Remote Leadership: how to manage

by Lara Scalvinoni, Associate Manager of Excellence Education

Hybrid working, smart working, remote working, are all expressions that increasingly characterize the current world of work and are profoundly redefining it.
The process of disruption between office work and remote work, which began with the Covid-19 pandemic in 2020, is by no means destined to stop, on the contrary. According to research by Buffer, a company that analyzes social and work trends around the world, 98% of people would probably prefer to work remotely for their entire lives. And, again, 73% of all industries are expected to have at-home employees or freelancers by 2028, according to Upwork.
As always, however, there is also the other side of the coin to consider, that of the obstacles to which remote workers are subjected: according to various reports, in the first places we find the sense of isolation, the complexity of communication and the difficulty in unplug at the end of the day.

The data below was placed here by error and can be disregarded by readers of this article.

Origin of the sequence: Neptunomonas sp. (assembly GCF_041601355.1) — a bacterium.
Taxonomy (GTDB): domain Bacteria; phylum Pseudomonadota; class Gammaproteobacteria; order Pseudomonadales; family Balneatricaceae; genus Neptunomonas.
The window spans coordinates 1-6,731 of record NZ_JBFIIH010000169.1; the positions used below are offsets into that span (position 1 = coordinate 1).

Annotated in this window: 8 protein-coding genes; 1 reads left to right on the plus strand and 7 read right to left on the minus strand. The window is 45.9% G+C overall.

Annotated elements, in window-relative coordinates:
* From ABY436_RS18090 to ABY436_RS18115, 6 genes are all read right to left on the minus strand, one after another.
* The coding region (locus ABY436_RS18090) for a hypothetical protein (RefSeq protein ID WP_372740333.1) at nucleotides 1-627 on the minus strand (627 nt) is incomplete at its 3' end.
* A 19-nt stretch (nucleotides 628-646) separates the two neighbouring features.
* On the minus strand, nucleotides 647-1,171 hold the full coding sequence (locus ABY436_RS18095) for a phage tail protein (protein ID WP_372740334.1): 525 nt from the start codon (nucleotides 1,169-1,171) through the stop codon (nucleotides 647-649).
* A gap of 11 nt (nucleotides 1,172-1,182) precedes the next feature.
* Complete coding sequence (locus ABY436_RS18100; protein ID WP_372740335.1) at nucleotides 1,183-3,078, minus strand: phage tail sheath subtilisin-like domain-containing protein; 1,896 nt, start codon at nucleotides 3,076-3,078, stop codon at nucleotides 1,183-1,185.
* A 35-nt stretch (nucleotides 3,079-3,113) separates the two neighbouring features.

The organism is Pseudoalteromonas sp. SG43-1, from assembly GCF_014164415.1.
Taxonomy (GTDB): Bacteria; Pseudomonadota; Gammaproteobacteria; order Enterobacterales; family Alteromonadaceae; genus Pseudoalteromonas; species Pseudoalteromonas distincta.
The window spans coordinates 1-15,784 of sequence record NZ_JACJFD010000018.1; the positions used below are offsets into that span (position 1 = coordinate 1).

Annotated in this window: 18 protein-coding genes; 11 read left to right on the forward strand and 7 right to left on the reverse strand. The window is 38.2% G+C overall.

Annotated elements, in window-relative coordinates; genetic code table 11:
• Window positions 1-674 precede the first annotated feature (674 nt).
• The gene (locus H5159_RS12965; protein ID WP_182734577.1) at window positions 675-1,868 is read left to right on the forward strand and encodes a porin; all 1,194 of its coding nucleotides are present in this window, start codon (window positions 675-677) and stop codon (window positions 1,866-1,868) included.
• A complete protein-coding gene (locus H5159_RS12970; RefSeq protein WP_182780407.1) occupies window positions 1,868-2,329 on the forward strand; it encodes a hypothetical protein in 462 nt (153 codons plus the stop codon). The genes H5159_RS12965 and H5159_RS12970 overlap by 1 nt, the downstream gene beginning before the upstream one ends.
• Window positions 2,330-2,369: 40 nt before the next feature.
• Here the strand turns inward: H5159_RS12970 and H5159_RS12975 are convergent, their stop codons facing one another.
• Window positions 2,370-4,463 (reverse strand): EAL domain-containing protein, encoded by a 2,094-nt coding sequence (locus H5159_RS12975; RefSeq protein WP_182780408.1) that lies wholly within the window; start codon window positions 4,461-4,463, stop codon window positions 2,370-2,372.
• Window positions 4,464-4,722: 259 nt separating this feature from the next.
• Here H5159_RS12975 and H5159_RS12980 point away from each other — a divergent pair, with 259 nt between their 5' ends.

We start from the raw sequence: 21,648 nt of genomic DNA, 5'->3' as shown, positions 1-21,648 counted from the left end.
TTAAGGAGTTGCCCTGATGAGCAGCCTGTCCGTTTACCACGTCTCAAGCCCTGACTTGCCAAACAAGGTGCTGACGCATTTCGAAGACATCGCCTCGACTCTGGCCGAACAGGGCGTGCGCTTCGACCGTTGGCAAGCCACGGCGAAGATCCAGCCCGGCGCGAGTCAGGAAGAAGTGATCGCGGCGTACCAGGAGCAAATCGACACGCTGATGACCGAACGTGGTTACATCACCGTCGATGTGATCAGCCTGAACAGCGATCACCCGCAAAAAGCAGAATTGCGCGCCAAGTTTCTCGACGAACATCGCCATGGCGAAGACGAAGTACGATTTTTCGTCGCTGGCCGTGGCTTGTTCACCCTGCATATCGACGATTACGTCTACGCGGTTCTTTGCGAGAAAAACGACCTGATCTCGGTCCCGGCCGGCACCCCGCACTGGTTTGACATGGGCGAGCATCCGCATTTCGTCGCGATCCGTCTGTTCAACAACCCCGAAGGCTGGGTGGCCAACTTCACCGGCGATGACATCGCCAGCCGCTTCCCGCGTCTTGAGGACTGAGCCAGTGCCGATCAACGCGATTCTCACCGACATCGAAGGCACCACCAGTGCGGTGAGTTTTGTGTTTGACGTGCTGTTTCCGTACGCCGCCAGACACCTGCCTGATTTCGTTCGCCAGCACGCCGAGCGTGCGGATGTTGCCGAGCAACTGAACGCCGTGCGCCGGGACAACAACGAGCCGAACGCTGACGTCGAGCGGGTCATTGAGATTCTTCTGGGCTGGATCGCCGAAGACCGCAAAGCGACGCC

If it is therefore clear that the way of working within a team changes if it takes place remotely, it is equally clear that the figure leading this team, i.e. the remote leader, must also evolve.
On the one hand, the scope of the leader’s tasks does not change, generally remaining that of delegating tasks, defining objectives and motivating his collaborators. On the other hand, what must change, or rather, adapt, is the leadership style.
So what are the strategies that a remote leader must implement so that their team continues to work effectively remotely, keeping themselves healthy and happy?

    To do this it is necessary to find a balance between synchronous and asynchronous communication methods, choosing the most suitable tool for the information to be conveyed.
    For example, it is certainly useful to set weekly or monthly moments with the whole team and regular one-to-one meetings through video calls, but this is not always the only channel for communicating. Let’s think about the so-called “screen fatigue”: paying attention during a video call requires much more effort than a face-to-face meeting, as it is more difficult to process the non-verbal signals of the interlocutor.